But #ItsOKtonotbeOK

Wednesday, 7 June 2017

Fidget Spinners and Disability

Recently, I've noticed a big trend in fidget toys, particularly a type called fidget spinners.  At a recent pop culture convention I attended, no less than three separate booths were selling different types of fidget spinners, one was specifically dedicated to fidget spinners.  I have very mixed feelings about this.

Thursday, 2 March 2017

Disability Day of Mourning 2017


March 1st is over here in New Zealand and I've seen disappointingly little about the significance of today for the disability community, but here's a few thoughts from me about Disability Day of Mourning and why it exists and matters.

[Image: Slightly blurred close up photo of angel statue seen at cemeteries with a blue filter in background, overlaid with a translucent white circle and the words 'Disability Day of Mourning' in large font]

Wednesday, 1 March 2017

Disability under the Reign of Trump

I've been keeping pretty quiet on this issue because I feel like there's enough bad news out there already and plenty of information already available about how and why the Trump administration is bad news for disabled people.  There's also the fact that I come from a position of privilege being a citizen and resident of New Zealand where the socially backwards policies of the republican government in power are less likely to impact me.  But I have friends in the United States who will and are directly affected and I can't keep silent anymore while others suffer.

Sunday, 5 February 2017

Wednesday, 21 December 2016

Politics of Labels

I've been having a lot of discussions lately about the relevance of labels and the issues with some labels versus others.  It's a topic that directly affects a lot of people so naturally discussions can become somewhat heated, but I felt the need to share my thoughts.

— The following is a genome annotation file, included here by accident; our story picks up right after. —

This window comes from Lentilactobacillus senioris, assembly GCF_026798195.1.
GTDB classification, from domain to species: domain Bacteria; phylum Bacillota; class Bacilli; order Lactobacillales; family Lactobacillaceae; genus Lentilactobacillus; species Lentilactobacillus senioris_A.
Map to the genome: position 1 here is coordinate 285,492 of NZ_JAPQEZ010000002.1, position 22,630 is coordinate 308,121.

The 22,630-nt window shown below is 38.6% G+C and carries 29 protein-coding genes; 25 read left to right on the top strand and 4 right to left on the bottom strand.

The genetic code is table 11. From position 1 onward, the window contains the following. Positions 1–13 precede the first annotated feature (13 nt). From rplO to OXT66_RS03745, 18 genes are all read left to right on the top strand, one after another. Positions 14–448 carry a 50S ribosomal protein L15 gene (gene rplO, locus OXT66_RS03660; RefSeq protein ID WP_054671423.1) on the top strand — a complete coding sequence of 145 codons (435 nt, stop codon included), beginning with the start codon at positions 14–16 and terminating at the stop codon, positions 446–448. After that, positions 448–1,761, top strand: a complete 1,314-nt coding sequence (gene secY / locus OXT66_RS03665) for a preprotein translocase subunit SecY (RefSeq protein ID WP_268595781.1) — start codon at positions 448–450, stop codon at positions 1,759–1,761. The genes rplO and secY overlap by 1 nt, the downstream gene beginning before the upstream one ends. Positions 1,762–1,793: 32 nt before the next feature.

Saturday, 17 December 2016

Speechless and Media Representation

Anyone who knows me well knows I have a lot to say on the topic of the importance and positive impact of diverse and accurate media representation,  As a kid growing up disabled, I didn't see many (if any) positive and realistic representations of disability that weren't tokenistic (appeared in one episode then disappeared with no further mention), or inspiration fodder for non-disabled viewers.  So it makes sense that I grew up feeling like disability is a bad thing and that I needed to do whatever I could to appear able-bodied as I could - often to my own detriment.

I often get told I expect too much, that I'm too 'politically correct' or that I look for the flaws in everything and will never be satisfied with anything in terms of media.  Personally I think it's more important that everyone views media critically, but that's an issue for another day.  I'm here to say that I've found a show that gets disability representation right and it's brilliant and I love it!

Thursday, 24 November 2016

An Update...

I've been a bit quiet on the blog front lately, and while I plan and wish to maintain a presence on here, my posts will continue to be sporadic, but there's good reason for that, as I will explain...

Sunday, 25 September 2016

The 'Other' side

Some terms that often come up in sociology and social justice discussion is that of 'Other' and and 'marginalisation'.  I've talked a little bit about marginalisation in previous posts, and Othering is essentially the same, though in my interpretation encompasses more of the individual interactions and ableism.  However the differing interpretations of different people based on different experiences can make working out solutions tricky...

Sunday, 14 August 2016

Awesome in Theory...

It's nice when you can solve all the world's problems around the dinner table right?  Unfortunately life is a little more complicated than that...